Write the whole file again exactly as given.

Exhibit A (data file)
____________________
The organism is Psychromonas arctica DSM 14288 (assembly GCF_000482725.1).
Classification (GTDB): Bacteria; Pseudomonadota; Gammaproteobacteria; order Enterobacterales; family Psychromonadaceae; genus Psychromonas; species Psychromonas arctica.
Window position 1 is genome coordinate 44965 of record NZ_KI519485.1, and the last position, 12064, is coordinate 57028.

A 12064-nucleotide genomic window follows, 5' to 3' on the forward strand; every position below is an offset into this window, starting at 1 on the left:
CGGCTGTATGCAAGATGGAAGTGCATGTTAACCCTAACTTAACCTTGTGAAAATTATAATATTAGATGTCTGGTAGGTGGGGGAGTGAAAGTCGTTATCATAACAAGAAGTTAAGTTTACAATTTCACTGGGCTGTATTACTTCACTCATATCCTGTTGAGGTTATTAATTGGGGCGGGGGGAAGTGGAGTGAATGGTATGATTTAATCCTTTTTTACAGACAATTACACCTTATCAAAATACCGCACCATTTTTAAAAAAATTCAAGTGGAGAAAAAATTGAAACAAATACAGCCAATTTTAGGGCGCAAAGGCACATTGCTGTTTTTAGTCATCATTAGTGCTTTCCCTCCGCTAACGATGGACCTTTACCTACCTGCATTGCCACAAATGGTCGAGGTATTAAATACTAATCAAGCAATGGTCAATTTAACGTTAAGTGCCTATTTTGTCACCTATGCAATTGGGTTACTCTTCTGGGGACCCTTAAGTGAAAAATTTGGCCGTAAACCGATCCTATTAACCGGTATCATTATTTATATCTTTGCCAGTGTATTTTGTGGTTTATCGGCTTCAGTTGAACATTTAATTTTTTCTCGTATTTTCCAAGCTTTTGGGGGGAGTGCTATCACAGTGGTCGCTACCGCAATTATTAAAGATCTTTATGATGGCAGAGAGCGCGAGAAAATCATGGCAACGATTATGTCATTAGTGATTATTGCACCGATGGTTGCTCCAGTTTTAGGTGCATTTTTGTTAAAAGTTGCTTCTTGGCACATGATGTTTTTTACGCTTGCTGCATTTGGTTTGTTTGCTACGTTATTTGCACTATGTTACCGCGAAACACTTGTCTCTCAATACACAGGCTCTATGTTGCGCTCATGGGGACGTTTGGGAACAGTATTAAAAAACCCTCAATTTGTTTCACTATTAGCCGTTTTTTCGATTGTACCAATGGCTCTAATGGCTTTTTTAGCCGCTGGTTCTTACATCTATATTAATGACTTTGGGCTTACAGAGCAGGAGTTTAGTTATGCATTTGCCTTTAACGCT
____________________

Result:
The organism is Psychromonas arctica DSM 14288 (assembly GCF_000482725.1).
Classification (GTDB): Bacteria; Pseudomonadota; Gammaproteobacteria; order Enterobacterales; family Psychromonadaceae; genus Psychromonas; species Psychromonas arctica.
Window position 1 is genome coordinate 44965 of record NZ_KI519485.1, and the last position, 12064, is coordinate 57028.

A 12064-nucleotide genomic window follows, 5' to 3' on the forward strand; every position below is an offset into this window, starting at 1 on the left:
CGGCTGTATGCAAGATGGAAGTGCATGTTAACCCTAACTTAACCTTGTGAAAATTATAATATTAGATGTCTGGTAGGTGGGGGAGTGAAAGTCGTTATCATAACAAGAAGTTAAGTTTACAATTTCACTGGGCTGTATTACTTCACTCATATCCTGTTGAGGTTATTAATTGGGGCGGGGGGAAGTGGAGTGAATGGTATGATTTAATCCTTTTTTACAGACAATTACACCTTATCAAAATACCGCACCATTTTTAAAAAAATTCAAGTGGAGAAAAAATTGAAACAAATACAGCCAATTTTAGGGCGCAAAGGCACATTGCTGTTTTTAGTCATCATTAGTGCTTTCCCTCCGCTAACGATGGACCTTTACCTACCTGCATTGCCACAAATGGTCGAGGTATTAAATACTAATCAAGCAATGGTCAATTTAACGTTAAGTGCCTATTTTGTCACCTATGCAATTGGGTTACTCTTCTGGGGACCCTTAAGTGAAAAATTTGGCCGTAAACCGATCCTATTAACCGGTATCATTATTTATATCTTTGCCAGTGTATTTTGTGGTTTATCGGCTTCAGTTGAACATTTAATTTTTTCTCGTATTTTCCAAGCTTTTGGGGGGAGTGCTATCACAGTGGTCGCTACCGCAATTATTAAAGATCTTTATGATGGCAGAGAGCGCGAGAAAATCATGGCAACGATTATGTCATTAGTGATTATTGCACCGATGGTTGCTCCAGTTTTAGGTGCATTTTTGTTAAAAGTTGCTTCTTGGCACATGATGTTTTTTACGCTTGCTGCATTTGGTTTGTTTGCTACGTTATTTGCACTATGTTACCGCGAAACACTTGTCTCTCAATACACAGGCTCTATGTTGCGCTCATGGGGACGTTTGGGAACAGTATTAAAAAACCCTCAATTTGTTTCACTATTAGCCGTTTTTTCGATTGTACCAATGGCTCTAATGGCTTTTTTAGCCGCTGGTTCTTACATCTATATTAATGACTTTGGGCTTACAGAGCAGGAGTTTAGTTATGCATTTGCCTTTAACGCT